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Translation: The Facts


A few facts about translation through the ages, from our intern Alison Silver:


The word “translation”

  • Derives from the Latin for “the carrying from one place to another.”



  • 300-200 B.C.E. First major translation in Classical World was Septuagint (pre-Christian translation of Hebrew Bible/Jewish Scriptures into Koine Greek). Septuagint means seventy in Latin and is the name of the Bible because of the believed seventy translators who completed it.

Septuagint[ image courtesy of ]

  • Cicero said of his translation of Demosthenes that the translator must reproduce the original work in adherence to the conventions of Latin usage.


Early English

  • The first high quality English translations were from the great English poet, Geoffrey Chaucer, called “grant translateur” by contemporary French poet Eustache Deschamps.
  • Medieval literature centered on Chaucer’s tradition of free adaptation.
  •  The first major English translation was the Wyclif (Wycliffe) Bible c. 1382, and English prose translation began a century later with Thomas Malory’s Le Morte Darthur, a free adaptation of Arthurian romances.
  • 1412 Archbishop Arundel wrote to the pope that Wycliffe was a “wretched and pestilent fellow of damnable memory, … the very herald and child of anti-Christ, who crowned his wickedness by translating the Scriptures into the mother tongue.”
  • Shortly after, a provincial council at Oxford issued a decree stating that “no one shall in future translate on his own authority any text of holy scriptures into the English tongue—nor shall any man read this kind of book, booklet or treatise, now recently composed in the time of the said John Wycliffe or later, or any that shall be composed in future, in whole or part, publicly or secretly, under penalty of the greater excommunication.”  This decree lasted until 1453 with the fall of Constantinople when scholars brought Greek texts to the West.



  • In Italy, Petrarch had collected Greek manuscripts to translate, and Marsilio Ficino undertook a Latin translation of Plato’s works. Along with Desiderius Erasmus’ Latin translation of the New Testament, these works introduced a new approach to translation that emphasized exactness, particularly in preserving the exact wording of religions and philosophical figures like Jesus, Plato, and Aristotle.
  • More freedom of poetic interpretation arose from The Pléiade (a group of Renaissance poets in France) and Tudor poets’ translations of works by Horace, Ovid, and Petrarch, after a growth in the middle class and the development of printing technology created the desire to translate original writing into contemporary language to entertain the public.
  • 1611 translation of the King James Bible, resulting from collaboration of almost 50 translators
  • 1612 Thomas Shelton completes the first part of an expanded version of Don Quixote, followed by Cervantes’ publishing of the second part.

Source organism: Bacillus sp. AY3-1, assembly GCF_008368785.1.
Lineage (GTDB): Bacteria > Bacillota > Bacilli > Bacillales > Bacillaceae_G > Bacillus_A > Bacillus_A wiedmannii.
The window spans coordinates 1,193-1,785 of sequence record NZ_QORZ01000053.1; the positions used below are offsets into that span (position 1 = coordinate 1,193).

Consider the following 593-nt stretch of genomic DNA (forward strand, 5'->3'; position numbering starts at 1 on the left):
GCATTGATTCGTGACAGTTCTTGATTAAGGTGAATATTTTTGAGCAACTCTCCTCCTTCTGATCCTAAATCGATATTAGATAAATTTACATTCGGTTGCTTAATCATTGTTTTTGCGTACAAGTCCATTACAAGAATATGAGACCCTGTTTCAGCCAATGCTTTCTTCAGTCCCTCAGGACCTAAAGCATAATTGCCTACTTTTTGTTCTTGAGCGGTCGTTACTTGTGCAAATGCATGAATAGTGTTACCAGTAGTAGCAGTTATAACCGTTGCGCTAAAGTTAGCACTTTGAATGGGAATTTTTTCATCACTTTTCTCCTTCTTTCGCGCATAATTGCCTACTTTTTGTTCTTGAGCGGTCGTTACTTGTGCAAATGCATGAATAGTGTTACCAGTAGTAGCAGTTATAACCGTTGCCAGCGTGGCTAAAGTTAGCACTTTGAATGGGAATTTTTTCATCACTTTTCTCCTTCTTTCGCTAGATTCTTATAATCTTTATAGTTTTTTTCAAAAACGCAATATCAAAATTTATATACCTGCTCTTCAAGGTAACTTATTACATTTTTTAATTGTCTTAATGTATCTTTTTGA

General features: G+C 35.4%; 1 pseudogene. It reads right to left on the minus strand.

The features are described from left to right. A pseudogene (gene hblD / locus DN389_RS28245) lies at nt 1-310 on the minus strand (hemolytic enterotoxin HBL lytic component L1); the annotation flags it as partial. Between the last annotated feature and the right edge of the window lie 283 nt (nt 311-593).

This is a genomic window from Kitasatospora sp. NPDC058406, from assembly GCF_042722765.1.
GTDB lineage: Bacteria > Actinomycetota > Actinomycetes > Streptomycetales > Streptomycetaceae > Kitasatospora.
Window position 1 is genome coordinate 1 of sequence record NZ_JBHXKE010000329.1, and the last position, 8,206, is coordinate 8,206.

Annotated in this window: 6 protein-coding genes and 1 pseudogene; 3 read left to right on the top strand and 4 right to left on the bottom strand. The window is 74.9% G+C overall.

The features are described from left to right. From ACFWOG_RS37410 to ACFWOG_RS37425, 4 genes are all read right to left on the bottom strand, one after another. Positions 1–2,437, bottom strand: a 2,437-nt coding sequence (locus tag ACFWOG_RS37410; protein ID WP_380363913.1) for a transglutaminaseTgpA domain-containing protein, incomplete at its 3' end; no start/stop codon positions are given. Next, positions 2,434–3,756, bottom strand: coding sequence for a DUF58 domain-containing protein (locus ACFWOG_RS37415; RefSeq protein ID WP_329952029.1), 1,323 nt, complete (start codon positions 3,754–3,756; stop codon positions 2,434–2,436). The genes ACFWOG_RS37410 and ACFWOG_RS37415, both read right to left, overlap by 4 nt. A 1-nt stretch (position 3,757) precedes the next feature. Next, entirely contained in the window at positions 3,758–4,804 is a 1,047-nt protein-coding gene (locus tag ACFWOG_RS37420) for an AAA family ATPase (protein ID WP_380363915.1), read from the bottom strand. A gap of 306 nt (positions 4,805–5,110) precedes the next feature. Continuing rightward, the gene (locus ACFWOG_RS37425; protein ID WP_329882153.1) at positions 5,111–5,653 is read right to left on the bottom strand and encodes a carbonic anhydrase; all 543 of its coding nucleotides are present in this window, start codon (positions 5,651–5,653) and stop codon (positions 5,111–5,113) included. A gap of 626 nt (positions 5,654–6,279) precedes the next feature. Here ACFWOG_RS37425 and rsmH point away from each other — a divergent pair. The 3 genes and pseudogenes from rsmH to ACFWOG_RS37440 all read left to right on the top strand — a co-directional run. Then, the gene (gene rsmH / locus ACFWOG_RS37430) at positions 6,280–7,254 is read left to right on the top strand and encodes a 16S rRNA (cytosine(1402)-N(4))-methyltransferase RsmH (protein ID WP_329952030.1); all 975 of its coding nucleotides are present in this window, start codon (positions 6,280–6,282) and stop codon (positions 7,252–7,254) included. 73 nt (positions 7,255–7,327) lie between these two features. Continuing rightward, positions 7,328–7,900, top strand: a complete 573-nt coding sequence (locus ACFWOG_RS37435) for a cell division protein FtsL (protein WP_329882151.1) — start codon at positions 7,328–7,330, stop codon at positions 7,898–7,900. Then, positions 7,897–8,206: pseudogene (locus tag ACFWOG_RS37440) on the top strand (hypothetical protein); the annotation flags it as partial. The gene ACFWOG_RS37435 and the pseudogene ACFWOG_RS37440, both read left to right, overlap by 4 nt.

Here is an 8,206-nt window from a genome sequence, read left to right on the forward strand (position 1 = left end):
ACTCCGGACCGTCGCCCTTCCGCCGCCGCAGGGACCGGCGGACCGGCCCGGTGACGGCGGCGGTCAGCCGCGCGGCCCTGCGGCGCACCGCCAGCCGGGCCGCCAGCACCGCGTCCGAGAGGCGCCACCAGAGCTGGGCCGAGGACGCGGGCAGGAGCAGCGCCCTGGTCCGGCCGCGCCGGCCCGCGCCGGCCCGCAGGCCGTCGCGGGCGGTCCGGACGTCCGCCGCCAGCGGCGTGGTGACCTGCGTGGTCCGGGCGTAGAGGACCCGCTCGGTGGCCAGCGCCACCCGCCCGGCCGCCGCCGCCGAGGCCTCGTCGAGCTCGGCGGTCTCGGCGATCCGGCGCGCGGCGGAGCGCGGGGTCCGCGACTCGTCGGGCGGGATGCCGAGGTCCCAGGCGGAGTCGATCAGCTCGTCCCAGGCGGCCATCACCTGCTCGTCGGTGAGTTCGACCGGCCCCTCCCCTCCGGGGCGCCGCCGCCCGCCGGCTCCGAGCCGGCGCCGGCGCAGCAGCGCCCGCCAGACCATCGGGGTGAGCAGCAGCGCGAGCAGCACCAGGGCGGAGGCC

Restoration and 18th and 19th Centuries

  • Translation was becoming an industry, in which writers were paid little but nonetheless made a living on translation projects, including collaborations with their contemporaries.
  • 1683-1686 John Dryden’s translation of Plutarch’s Lives
  • 1697 John Dryden’s translation of the Aeneid
  • 1715-1720 Alexander Pope’s translations of the Iliad
  • 1725-1726 Alexander Pope’s translation of the Odyssey
  • Standards for translation heightened in the 19th century regarding style and accuracy. Victorian efforts, like Thomas Carlyle’s translations of Goethe’s writings, Sir Richard Francis Burton’s Arabian Nights (1885-1888), and William Morris’ translation of Beowolf (1895) strived for literal translation in order to preserve the classic quality of the original text, even at the expense of modern-day comprehensibility.
  • 1813 Friedrich Schleiermacher wrote a treatise in German entitled “On the Different Methods of Translating,” in which he advocated that “Either the translator leaves the writer in peace as much as possible and moves the reader toward him; or he leaves the reader in peace as much as possible and moves the writer toward him.”


20th Century

Notable translations of the era include:

  • 1871 Benjamin Jowett’s translation of Plato alters convention by reproducing the work in plain, understandable terms and not the archaic language of the original.
  • 1922-1931 C.K. Scott Moncrieff’s translation of Marcel Proust’s Remembrance of Things Past
  • 1925-1933 Arthur Waley’s translation of Murasaki Shikibu’s Tale of Genji


4 thoughts on “Translation: The Facts

  1. How did Jowett’s translation of Plato sneak into the 20th century?

    There are obviously too many great translations to list them all, so how about an article on the most notable _untranslated_ works? Myself, I think I’d like an English translation of Borislav Pekic’s _The Golden Fleece_

    1. I think the great work ‘Faraon’ by Boleslaw Prus merits a high quality translation.

  2. Plato’s Greek is in no way ‘archaic language’. What Jowett did was to improve on some archaic English versions of Plato.

    Erasmus didn’t exactly translate the New Testament into Latin – that had been done centuries earlier, by St Jerome. Erasmus collated and edited various manuscripts of Jerome to make an improved, satisfactory Latin text, compatible with the Greek text which he edited at the same time.

  3. Cool entry, thanks! It keeps things in perspective.

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